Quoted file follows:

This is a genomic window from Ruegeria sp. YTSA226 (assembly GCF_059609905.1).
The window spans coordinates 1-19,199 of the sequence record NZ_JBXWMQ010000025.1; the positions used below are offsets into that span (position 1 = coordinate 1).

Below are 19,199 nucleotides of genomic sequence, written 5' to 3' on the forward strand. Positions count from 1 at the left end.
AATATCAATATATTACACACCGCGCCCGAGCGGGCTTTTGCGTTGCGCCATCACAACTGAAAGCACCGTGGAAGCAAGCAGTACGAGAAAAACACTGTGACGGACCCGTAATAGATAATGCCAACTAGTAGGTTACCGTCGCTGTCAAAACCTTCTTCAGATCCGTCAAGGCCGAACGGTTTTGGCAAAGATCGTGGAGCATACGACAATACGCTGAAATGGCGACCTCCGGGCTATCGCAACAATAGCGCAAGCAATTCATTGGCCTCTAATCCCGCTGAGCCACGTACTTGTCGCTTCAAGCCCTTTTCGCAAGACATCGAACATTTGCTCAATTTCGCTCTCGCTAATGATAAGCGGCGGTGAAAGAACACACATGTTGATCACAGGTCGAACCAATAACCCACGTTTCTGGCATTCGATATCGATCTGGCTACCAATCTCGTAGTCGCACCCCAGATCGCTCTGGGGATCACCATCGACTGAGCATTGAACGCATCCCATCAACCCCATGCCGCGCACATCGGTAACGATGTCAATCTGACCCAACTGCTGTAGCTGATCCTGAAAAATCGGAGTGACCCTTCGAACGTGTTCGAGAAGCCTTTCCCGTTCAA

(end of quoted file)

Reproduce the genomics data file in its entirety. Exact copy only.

This is a genomic window from Ruegeria sp. YTSA226 (assembly GCF_059609905.1).
The window spans coordinates 1-19,199 of the sequence record NZ_JBXWMQ010000025.1; the positions used below are offsets into that span (position 1 = coordinate 1).

Below are 19,199 nucleotides of genomic sequence, written 5' to 3' on the forward strand. Positions count from 1 at the left end.
AATATCAATATATTACACACCGCGCCCGAGCGGGCTTTTGCGTTGCGCCATCACAACTGAAAGCACCGTGGAAGCAAGCAGTACGAGAAAAACACTGTGACGGACCCGTAATAGATAATGCCAACTAGTAGGTTACCGTCGCTGTCAAAACCTTCTTCAGATCCGTCAAGGCCGAACGGTTTTGGCAAAGATCGTGGAGCATACGACAATACGCTGAAATGGCGACCTCCGGGCTATCGCAACAATAGCGCAAGCAATTCATTGGCCTCTAATCCCGCTGAGCCACGTACTTGTCGCTTCAAGCCCTTTTCGCAAGACATCGAACATTTGCTCAATTTCGCTCTCGCTAATGATAAGCGGCGGTGAAAGAACACACATGTTGATCACAGGTCGAACCAATAACCCACGTTTCTGGCATTCGATATCGATCTGGCTACCAATCTCGTAGTCGCACCCCAGATCGCTCTGGGGATCACCATCGACTGAGCATTGAACGCATCCCATCAACCCCATGCCGCGCACATCGGTAACGATGTCAATCTGACCCAACTGCTGTAGCTGATCCTGAAAAATCGGAGTGACCCTTCGAACGTGTTCGAGAAGCCTTTCCCGTTCAA